Wall Street closed higher on Monday, fueled by surging technology stocks as investors began an earnings-heavy week with a renewed enthusiasm for market-leading momentum stocks that were battered last year. All three major stock indexes extended Friday’s gains, with the tech-heavy Nasdaq leading the pack, boosted by semiconductor shares.
The Philadelphia SE semiconductor index jumped 5.0%, its biggest one-day gain since Nov. 30 after Barclays upgraded the sector to “overweight” from “equal weight.” Tesla surged 7.7 % after Chief Executive Elon Musk took the stand in his fraud trial related to a tweet saying he had backing to take the electric automaker private. Baker Hughes missed quarterly profit estimates due to inflation pressures and ongoing disruptions due to Russia’s war on Ukraine. The oilfield services company’s shares dipped 1.5 %. Cloud-based software firm Salesforce jumped 3.1 % following news that activist investor Elliot Management Corp has taken a multi-billiondollar stake in the company. Spotify Technology joined the growing list of tech-related companies to announce impending job cuts , shedding 6% of its workforce as rising interest rates and the looming possibility of recession continue to pressure growth stocks. The music streaming company’s shares rose 2.1 %.
Of the 11 major S&P 500 sectors, all but energy ended green, with tech shares enjoying the largest percentage gain, up 2.3% on the session.. The Dow Jones Industrial Average rose 254.07 points, or 0.76%, to 33,629.56, the S&P 500 gained 47.2 points, or 1.19%, to 4,019.81 and the Nasdaq Composite added 223.98 points, or 2.01%, to 11,364.41. This week, Microsoft and Tesla, along with a spate of heavy-hitting industrials including Boeing, 3M Co, Union Pacific Corp, Dow Inc., and Northrop Grumman Corp, are expected to post quarterly results.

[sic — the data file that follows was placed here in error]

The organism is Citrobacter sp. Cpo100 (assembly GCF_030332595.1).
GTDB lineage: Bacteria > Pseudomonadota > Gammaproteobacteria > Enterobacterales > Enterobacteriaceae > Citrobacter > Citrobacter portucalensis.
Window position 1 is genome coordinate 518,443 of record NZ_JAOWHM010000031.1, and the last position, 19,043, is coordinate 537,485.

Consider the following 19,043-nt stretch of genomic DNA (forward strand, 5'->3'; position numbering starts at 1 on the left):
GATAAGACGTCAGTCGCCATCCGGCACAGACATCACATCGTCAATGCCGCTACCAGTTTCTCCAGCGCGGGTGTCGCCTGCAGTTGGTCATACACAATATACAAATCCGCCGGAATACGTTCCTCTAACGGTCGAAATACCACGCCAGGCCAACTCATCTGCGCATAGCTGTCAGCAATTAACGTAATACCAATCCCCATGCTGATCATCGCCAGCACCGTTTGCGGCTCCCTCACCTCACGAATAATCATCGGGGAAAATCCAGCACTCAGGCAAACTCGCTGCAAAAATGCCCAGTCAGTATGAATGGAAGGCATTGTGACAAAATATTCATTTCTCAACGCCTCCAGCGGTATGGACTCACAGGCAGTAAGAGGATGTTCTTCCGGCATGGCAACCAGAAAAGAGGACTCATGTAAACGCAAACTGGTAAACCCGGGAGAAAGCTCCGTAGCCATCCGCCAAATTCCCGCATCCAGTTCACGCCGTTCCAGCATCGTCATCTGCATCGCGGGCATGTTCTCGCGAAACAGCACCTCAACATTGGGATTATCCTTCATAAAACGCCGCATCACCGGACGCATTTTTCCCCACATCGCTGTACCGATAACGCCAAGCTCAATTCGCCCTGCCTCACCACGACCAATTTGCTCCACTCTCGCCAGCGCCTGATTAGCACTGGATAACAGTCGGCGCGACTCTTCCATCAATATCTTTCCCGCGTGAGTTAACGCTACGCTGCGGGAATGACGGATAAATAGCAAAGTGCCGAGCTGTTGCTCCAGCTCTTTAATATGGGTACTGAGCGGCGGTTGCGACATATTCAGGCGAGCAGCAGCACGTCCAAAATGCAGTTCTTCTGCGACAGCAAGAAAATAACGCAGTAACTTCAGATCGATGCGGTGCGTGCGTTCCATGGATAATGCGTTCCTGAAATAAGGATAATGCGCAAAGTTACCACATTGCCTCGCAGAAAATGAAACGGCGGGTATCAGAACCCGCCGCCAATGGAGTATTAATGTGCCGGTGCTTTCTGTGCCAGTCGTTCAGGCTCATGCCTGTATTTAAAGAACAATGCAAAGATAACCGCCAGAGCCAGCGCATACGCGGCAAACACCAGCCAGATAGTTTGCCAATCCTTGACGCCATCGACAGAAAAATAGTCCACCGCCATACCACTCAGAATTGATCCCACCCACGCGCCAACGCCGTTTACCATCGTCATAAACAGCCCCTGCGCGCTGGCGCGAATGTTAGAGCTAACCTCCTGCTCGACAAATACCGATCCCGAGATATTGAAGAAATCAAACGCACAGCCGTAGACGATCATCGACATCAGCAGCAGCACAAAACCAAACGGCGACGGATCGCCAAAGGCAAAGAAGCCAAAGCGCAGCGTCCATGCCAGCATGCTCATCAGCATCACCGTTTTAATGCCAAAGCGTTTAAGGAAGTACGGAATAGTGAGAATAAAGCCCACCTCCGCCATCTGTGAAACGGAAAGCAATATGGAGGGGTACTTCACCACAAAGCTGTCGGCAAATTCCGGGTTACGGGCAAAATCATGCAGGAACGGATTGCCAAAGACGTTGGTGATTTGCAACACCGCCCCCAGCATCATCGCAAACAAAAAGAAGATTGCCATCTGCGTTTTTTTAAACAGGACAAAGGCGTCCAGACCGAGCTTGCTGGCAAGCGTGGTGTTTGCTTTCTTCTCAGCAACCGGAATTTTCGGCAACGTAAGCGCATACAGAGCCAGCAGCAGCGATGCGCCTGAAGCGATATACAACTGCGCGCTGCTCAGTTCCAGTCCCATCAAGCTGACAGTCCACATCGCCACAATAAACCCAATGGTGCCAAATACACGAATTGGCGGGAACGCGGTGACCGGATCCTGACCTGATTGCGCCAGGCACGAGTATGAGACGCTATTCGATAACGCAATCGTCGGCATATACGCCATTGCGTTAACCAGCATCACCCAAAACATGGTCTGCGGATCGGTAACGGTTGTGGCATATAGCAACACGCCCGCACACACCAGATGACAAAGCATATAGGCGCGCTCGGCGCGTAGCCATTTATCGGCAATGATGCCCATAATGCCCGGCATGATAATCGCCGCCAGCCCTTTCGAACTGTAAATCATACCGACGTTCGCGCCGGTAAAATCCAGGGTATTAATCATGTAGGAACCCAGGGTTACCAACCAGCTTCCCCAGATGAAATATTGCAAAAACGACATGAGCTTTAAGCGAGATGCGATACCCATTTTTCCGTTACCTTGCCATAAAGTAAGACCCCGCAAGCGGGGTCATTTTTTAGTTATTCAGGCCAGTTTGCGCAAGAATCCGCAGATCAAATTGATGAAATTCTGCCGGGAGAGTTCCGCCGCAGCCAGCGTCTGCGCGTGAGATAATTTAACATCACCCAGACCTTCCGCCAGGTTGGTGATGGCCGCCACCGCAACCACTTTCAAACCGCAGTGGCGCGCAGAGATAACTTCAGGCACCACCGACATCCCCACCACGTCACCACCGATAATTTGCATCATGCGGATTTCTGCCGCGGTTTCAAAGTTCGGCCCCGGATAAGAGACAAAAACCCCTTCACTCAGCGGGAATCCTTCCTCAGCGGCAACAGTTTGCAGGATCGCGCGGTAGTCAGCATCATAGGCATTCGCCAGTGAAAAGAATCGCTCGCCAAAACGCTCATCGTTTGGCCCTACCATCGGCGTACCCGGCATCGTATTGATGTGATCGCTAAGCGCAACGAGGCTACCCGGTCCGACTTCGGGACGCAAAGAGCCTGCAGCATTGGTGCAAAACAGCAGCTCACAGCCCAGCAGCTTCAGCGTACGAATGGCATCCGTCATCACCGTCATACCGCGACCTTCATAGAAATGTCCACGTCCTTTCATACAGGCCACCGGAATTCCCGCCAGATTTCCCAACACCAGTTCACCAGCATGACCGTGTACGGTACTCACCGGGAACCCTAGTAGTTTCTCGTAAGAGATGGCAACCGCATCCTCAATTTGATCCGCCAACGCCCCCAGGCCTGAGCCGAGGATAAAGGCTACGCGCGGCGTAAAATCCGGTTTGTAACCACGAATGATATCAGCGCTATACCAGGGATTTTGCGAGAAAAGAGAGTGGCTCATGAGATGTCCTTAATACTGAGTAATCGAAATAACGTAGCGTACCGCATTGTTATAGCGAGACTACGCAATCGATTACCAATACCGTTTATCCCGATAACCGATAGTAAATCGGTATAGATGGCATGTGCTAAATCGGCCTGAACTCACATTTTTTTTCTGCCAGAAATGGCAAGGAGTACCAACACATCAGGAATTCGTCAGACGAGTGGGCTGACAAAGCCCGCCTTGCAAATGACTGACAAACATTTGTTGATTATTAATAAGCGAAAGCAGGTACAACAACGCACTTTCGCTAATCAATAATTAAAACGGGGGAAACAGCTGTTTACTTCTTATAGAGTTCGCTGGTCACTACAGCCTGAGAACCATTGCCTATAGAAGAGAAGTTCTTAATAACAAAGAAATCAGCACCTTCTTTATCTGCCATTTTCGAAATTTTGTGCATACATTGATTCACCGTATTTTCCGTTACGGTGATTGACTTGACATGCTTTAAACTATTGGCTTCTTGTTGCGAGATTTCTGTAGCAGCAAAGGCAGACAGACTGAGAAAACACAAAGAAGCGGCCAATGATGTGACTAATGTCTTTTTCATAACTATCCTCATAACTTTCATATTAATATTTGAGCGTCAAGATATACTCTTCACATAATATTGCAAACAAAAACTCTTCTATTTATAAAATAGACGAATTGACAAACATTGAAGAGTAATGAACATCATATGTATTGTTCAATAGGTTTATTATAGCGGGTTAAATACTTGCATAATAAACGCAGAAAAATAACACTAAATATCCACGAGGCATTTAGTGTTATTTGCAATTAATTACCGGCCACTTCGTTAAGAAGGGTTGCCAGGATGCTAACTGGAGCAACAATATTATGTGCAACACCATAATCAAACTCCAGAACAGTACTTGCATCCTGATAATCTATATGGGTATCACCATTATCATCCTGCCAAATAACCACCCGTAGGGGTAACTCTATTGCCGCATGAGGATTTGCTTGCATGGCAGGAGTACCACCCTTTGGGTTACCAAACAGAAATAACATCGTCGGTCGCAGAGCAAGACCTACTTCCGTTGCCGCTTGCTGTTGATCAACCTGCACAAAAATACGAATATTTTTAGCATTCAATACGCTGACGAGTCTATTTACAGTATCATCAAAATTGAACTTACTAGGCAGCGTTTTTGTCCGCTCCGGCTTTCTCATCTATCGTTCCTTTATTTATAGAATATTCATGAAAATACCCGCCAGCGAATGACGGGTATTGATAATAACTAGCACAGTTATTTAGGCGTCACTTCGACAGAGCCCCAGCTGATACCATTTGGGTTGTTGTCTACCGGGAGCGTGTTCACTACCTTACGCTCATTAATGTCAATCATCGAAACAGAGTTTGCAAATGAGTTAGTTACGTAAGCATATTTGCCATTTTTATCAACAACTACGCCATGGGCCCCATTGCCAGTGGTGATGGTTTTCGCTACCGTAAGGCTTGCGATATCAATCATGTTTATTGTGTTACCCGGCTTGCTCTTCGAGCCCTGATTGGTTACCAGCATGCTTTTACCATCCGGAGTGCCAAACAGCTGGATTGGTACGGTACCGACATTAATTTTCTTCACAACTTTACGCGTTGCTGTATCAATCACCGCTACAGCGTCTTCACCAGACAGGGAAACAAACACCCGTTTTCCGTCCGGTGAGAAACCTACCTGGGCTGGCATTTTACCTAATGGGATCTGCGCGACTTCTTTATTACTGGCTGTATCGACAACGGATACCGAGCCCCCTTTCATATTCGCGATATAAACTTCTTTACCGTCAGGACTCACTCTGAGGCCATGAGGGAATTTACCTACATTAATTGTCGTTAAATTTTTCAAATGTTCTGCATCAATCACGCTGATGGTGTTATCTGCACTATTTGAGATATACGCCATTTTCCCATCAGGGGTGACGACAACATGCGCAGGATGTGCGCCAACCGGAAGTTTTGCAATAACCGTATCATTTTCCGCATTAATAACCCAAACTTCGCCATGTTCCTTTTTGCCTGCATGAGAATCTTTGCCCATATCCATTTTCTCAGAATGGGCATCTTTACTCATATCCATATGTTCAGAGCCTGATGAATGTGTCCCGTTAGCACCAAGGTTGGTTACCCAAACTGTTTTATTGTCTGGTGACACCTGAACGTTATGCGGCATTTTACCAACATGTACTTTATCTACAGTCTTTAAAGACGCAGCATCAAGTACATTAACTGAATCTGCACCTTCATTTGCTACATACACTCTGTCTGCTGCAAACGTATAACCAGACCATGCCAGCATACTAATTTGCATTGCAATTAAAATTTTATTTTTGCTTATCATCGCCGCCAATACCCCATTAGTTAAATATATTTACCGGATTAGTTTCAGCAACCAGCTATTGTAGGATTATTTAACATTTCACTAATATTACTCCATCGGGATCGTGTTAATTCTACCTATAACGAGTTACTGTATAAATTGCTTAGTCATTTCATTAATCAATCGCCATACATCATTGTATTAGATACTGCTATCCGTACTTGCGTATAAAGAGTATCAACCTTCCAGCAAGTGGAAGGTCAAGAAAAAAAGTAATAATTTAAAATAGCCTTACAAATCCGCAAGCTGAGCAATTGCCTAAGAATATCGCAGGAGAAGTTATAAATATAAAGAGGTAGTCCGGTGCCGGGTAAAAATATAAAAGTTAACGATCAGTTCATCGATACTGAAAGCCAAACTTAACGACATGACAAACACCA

The dollar slipped against the euro on Monday, at one point hitting a fresh 9-month low, as the common currency found support from European Central Bank officials’ comments signalling additional jumbo interest rate rises in Europe. The euro reached as high as $1.0927, to trade at its highest level since April last year, before paring gains to trade up 0.05% at $1.08605. The euro’s early gains were aided by comments from European Central Bank (ECB) governing council members Klaas Knot and Peter Kazimir, who both advocated for two more 50 basis point hikes at meetings in February and March. The dollar, which has risen against the yen after the Bank of Japan (BOJ) defied market pressure to reverse its ultra-easy bond control policy last week, was up 0.83% at 130.67 yen, following last week’s wild gyrations between 127.22 and 131.58.
U.S. Treasury yields kept creeping up on Monday, further eroding a recent bond rally that some investors think was overdone in reflecting fears that the U.S. economy may soon enter a recession. U.S. bond yields dropped to four-month lows on Thursday last week on expectations that the Federal Reserve, which will hold its next rate-setting meeting on Jan. 31-Feb. 1, will be forced to pivot to a more dovish policy if the U.S. economy shrinks this year, as many fear. But yields – which move inversely to prices – started rising on Friday, and on Monday they kept climbing, with the benchmark 10-year Treasury yield and two-year yields up about four and five basis points, respectively, to 3.524% and 4.238%.